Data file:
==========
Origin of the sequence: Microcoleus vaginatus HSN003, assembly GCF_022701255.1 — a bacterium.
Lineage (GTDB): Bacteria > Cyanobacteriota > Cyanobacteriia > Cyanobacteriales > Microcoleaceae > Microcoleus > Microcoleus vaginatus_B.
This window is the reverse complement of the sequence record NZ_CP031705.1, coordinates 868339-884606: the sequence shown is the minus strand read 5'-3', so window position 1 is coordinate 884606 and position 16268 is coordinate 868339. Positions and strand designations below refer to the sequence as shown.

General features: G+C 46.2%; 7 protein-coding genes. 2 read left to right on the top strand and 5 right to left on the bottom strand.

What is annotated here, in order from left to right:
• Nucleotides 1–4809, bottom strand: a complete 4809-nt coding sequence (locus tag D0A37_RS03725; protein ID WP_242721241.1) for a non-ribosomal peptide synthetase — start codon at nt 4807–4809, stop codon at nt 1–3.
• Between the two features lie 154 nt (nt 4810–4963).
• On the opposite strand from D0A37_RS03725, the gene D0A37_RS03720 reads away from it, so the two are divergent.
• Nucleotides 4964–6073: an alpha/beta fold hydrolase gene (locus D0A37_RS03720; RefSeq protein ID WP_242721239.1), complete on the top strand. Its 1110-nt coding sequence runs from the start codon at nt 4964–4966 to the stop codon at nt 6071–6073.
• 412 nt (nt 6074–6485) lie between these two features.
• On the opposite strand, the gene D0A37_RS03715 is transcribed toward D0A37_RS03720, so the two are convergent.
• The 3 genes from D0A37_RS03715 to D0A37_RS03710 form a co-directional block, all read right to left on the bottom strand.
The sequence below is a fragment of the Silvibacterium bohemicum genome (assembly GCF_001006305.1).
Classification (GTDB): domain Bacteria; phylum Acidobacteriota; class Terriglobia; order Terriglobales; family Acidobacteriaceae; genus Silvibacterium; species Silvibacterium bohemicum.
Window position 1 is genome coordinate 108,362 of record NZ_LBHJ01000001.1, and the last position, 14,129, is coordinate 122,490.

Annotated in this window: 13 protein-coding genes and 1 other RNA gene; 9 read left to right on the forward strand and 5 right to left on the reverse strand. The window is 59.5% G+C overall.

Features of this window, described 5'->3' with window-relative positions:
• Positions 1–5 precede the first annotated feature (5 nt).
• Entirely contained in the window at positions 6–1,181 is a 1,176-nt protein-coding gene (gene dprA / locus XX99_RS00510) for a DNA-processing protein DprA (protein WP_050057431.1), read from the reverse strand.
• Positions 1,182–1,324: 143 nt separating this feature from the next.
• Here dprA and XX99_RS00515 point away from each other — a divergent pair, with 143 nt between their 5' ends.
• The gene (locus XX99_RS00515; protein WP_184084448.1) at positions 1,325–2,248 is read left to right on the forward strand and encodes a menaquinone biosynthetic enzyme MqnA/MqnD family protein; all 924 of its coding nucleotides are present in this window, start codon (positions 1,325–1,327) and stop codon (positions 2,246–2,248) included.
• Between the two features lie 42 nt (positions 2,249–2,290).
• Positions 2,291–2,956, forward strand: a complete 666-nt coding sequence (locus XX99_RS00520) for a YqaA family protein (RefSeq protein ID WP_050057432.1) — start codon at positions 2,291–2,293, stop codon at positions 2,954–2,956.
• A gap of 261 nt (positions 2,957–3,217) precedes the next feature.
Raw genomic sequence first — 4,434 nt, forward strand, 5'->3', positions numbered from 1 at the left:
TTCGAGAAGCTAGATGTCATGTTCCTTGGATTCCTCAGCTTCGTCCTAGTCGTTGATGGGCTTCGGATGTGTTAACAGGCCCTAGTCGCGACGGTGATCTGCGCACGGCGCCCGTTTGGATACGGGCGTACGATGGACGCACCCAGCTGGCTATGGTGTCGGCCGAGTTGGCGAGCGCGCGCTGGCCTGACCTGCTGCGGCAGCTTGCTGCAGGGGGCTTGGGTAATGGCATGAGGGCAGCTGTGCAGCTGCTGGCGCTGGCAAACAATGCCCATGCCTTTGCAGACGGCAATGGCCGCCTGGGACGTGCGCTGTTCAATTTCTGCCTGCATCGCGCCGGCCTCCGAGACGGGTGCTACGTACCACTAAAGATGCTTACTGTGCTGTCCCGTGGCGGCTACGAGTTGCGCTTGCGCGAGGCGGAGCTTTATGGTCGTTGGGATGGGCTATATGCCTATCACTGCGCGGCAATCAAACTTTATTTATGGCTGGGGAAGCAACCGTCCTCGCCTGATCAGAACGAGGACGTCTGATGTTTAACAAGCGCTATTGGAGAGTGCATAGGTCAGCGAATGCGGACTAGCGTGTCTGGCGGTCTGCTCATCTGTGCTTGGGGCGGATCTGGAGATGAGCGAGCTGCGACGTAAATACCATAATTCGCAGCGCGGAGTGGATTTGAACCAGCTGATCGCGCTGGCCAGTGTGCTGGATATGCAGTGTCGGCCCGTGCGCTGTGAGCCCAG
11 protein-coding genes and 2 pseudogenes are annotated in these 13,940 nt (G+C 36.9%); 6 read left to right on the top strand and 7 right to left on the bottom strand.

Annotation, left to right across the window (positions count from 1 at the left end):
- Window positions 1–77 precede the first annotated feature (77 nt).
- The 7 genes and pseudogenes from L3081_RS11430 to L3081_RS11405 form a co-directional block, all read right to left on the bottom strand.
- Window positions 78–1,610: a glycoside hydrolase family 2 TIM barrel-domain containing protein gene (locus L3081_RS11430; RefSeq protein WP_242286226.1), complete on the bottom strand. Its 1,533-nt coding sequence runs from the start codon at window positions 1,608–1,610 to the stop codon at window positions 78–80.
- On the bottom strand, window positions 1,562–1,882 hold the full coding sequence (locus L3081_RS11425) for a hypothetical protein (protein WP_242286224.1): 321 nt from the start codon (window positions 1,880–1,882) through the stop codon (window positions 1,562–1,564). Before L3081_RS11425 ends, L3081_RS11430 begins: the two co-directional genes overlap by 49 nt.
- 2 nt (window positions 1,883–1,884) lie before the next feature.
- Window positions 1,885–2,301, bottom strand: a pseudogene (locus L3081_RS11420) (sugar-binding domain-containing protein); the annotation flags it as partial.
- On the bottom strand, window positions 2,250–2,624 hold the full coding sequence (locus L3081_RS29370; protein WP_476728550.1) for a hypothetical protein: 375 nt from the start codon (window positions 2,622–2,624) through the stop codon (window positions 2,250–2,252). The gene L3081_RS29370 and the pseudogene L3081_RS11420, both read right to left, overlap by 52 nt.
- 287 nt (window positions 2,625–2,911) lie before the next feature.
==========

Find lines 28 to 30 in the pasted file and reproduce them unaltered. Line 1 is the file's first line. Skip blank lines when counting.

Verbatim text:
11 protein-coding genes and 2 pseudogenes are annotated in these 13,940 nt (G+C 36.9%); 6 read left to right on the top strand and 7 right to left on the bottom strand.

Annotation, left to right across the window (positions count from 1 at the left end):
- Window positions 1–77 precede the first annotated feature (77 nt).